Microsoft gets tough on Office fakers

Summary:Microsoft's voluntary scheme for Office licensing checks is about to become mandatory

After first introducing a voluntary way for users to ensure that they only used licensed and legal copies of Microsoft Office products, the software giant announced on Monday that it is about to make scheme mandatory.

The move means that users who are caught using software that can't be proved to be 100 percent legal won't get access to add-ons and updates from Microsoft.

As of Friday, Office Online templates downloaded from within Microsoft Office System 2007 applications have to be validated. As of January 2007, Office Update also must be validated by Office Genuine Advantage (OGA). The OGA scheme was introduced in April as a pilot.

Users who are denied access to the applications because their versions of Office do not pass a validation test will need to prove that their software is valid before they can proceed.

Microsoft says it will "continue to provide a complimentary copy of Microsoft Office to help qualifying customers who unknowingly acquired counterfeit versions of Microsoft Office 2003". But users will need to "fill out a counterfeit report, provide proof of purchase, and send in their counterfeit CDs" to prove their entitlement to a free replacement copy of Office.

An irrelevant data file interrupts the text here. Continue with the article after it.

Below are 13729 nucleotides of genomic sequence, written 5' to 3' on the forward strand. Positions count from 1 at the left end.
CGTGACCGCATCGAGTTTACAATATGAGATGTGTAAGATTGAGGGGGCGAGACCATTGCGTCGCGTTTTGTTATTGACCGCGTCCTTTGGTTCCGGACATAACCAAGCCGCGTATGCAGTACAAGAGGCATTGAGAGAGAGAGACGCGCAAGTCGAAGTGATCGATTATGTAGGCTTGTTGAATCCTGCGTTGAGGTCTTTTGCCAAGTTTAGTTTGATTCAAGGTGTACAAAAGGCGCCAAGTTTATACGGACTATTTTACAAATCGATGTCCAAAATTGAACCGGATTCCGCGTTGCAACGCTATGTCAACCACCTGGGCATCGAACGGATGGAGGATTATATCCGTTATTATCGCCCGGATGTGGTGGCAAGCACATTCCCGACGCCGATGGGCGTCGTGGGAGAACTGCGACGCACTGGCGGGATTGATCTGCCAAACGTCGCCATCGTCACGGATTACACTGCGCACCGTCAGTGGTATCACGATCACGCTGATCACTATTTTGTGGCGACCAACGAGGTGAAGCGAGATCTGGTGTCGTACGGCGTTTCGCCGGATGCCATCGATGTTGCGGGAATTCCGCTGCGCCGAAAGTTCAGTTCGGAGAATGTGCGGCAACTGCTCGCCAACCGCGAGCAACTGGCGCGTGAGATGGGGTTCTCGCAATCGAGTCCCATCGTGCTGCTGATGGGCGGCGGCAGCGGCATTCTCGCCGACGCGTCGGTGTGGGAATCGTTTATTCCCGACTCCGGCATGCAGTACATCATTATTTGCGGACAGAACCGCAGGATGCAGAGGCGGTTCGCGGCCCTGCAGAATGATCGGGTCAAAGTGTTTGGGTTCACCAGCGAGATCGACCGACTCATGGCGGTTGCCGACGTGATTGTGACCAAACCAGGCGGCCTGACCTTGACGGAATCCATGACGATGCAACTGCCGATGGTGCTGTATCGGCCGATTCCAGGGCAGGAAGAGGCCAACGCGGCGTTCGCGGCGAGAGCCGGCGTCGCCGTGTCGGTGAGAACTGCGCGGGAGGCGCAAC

Customers who have "unknowingly acquired" a counterfeit version of Office and can't provide these details will have to pay a licence fee. This would be $359 (£191) for the Office Genuine Advantage kit for Microsoft Office Professional Edition 2003, while the Microsoft Office Small Business Edition 2003 costs $269 and the Microsoft Office Student and Teacher Edition 2003 costs $139.

Tony Lock of analysts Sageza said that the licensing changes were not unexpected. He believes it makes sense for Microsoft to bring its licensing strategies for Office and Windows in line. "But I think most of the problems comes from Windows and not Office," he said.

Lock does not believe that this is part of a strategy to bring Windows XP and Office licensing in line before the launch of Vista. "Vista is a whole different set of issues," he said. "Microsoft has a lot of potential problems to face compared to this."

Microsoft had not responded to requests for comment at the time of writing.

Earlier this month, Microsoft was forced to own up to problems with Windows Genuine Advantage when some validated Microsoft customers were denied access to their applications because of a software problem.

Topics: Operating Systems

About

Colin has been a computer journalist for some 30 years having started in the business the same year that the IBM PC was launched, although the first piece he wrote was about computer audit. He was at one time editor of Computing magazine in London and prior to that held a number of editing jobs, including time spent at the late DEC Compu... Full Bio

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